Join the Partnership for Women’s Health Research Canada for an engaging online networking & mentoring session for trainees.
Tue, Nov 14, 2023 10:00 AM – 11:30 AM MST
Are you a trainee interested in the health of women, trans and non-binary people? Do you want to meet new mentors and other trainees from across the country? Do you have questions about career paths related to women’s health research?
Join us November 14th for an online session with Dr. Kate Rossiter (Ending Violence Association of BC) and Dr. Stephanie Montesanti, two leaders in the area of gender-based violence research. You’ll have the opportunity to learn about their work, ask them questions about their career, and connect with other trainees to strengthen your own networks.
For more information and to register, click here
Meet your mentors
Dr. Kate Rossiter, Director of Provincial Services, Ending Violence Association of BC
From Phd to Non-Profit—Careers outside academia
Kate is a researcher and educator in the area of gender-based violence and trauma. She completed a PhD in criminology and a non-profit management certificate at Simon Fraser University.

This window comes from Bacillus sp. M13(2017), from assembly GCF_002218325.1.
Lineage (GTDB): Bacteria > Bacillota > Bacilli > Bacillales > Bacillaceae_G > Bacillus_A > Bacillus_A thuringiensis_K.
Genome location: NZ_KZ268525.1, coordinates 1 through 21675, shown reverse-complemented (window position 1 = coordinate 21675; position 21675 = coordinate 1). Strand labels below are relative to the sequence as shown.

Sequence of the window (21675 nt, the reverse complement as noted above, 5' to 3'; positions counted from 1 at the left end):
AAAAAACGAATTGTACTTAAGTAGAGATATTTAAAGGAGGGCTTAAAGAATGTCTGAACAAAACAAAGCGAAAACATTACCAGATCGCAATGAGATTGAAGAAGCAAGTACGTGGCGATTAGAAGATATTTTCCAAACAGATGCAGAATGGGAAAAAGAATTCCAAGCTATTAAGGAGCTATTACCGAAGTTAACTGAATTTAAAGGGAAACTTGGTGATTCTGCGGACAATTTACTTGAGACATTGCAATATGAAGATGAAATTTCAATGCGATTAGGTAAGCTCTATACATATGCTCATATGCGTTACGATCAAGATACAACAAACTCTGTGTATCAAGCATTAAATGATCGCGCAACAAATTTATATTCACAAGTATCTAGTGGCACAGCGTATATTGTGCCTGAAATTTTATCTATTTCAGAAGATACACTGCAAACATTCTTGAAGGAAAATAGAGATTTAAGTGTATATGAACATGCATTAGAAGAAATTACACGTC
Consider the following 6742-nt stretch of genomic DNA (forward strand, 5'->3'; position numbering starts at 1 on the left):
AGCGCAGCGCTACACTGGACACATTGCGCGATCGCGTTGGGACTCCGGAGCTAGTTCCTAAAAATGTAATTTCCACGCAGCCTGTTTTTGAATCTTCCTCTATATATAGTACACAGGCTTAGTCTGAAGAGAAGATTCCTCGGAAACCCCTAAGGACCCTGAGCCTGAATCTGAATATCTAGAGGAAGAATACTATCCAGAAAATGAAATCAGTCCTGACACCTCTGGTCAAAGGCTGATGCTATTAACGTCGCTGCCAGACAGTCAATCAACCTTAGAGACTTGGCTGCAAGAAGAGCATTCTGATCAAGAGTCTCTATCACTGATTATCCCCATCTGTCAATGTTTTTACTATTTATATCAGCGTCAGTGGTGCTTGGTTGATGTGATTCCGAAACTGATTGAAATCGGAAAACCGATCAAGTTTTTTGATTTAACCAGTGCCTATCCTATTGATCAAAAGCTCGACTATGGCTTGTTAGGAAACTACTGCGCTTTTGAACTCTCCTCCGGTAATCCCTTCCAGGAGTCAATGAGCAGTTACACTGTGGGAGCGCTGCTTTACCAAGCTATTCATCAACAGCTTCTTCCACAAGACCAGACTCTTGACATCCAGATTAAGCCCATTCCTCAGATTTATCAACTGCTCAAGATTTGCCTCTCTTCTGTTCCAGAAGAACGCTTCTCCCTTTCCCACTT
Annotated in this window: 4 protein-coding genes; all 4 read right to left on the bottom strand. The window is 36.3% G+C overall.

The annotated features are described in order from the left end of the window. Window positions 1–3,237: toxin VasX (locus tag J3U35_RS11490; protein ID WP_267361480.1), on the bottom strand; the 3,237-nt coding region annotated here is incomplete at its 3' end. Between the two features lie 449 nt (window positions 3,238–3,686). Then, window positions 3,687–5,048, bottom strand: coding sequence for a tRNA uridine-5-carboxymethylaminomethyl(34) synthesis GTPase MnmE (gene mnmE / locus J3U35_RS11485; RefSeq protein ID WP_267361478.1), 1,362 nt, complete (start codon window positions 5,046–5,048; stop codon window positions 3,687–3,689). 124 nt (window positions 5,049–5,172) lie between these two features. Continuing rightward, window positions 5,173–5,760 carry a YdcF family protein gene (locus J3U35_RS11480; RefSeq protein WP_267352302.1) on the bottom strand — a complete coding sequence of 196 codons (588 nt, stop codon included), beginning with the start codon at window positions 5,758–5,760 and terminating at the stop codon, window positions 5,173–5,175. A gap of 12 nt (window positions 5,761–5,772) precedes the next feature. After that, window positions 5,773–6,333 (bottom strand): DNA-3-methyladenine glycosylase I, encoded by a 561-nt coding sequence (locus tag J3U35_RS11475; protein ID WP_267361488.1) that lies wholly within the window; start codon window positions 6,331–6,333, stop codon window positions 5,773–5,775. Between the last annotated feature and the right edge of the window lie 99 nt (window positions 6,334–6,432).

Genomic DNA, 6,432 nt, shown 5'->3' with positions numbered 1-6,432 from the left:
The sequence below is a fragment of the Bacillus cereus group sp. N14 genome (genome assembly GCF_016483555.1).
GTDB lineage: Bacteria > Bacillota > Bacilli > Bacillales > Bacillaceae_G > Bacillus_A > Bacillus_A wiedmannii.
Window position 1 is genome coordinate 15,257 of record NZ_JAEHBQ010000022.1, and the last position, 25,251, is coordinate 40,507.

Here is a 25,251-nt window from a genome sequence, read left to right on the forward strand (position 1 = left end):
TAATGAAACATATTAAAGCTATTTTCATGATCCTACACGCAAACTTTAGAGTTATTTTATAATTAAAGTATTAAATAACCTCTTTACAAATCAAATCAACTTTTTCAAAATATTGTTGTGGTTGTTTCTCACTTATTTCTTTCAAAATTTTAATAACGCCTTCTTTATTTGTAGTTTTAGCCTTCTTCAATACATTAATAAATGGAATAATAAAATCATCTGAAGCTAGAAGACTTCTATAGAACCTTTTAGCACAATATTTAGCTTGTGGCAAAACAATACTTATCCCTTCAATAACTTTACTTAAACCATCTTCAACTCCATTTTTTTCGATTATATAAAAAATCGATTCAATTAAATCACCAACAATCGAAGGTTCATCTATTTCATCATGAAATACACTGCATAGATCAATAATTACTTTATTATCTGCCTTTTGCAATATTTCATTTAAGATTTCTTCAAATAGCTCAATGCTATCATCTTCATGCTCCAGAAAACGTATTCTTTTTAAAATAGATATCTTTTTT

She has volunteered or worked in community-based, police-based, court-based, and prison-based programs in British Columbia and Ontario. She is an adjunct professor in the School of Criminology at Simon Fraser University, and is affiliated with the FREDA Centre for Research on Violence Against Women and Children.
Kate is passionate about continuous learning, collaborative leadership, and organizational wellness.
Outside of work, she enjoys time with her wife, rescue dog and cat.
Dr. Stephanie Montesanti, Associate Professor, School of Public Health, University of Alberta
Applying research on gender-based violence to policy and practice
Stephanie is a health policy and health systems researcher within the field of population and public health. Her research program examines the determinants of policy and systems change in addressing the health of populations, focusing on understanding chronic disease and health inequities in Indigenous and other underserved populations in Canada and globally. She applies a socioecological and life course perspective to examine key community and societal-level factors that influence the health of individuals and communities throughout their life course. Her research also applies policy analysis and systems thinking to identify innovative approaches to transforming health systems to be better equipped to address the conditions driving health disparities and disease burden among our most vulnerable populations. Dr. Montesanti’s research program involves strong partnerships and collaborations with policy and decision-makers, health providers and community.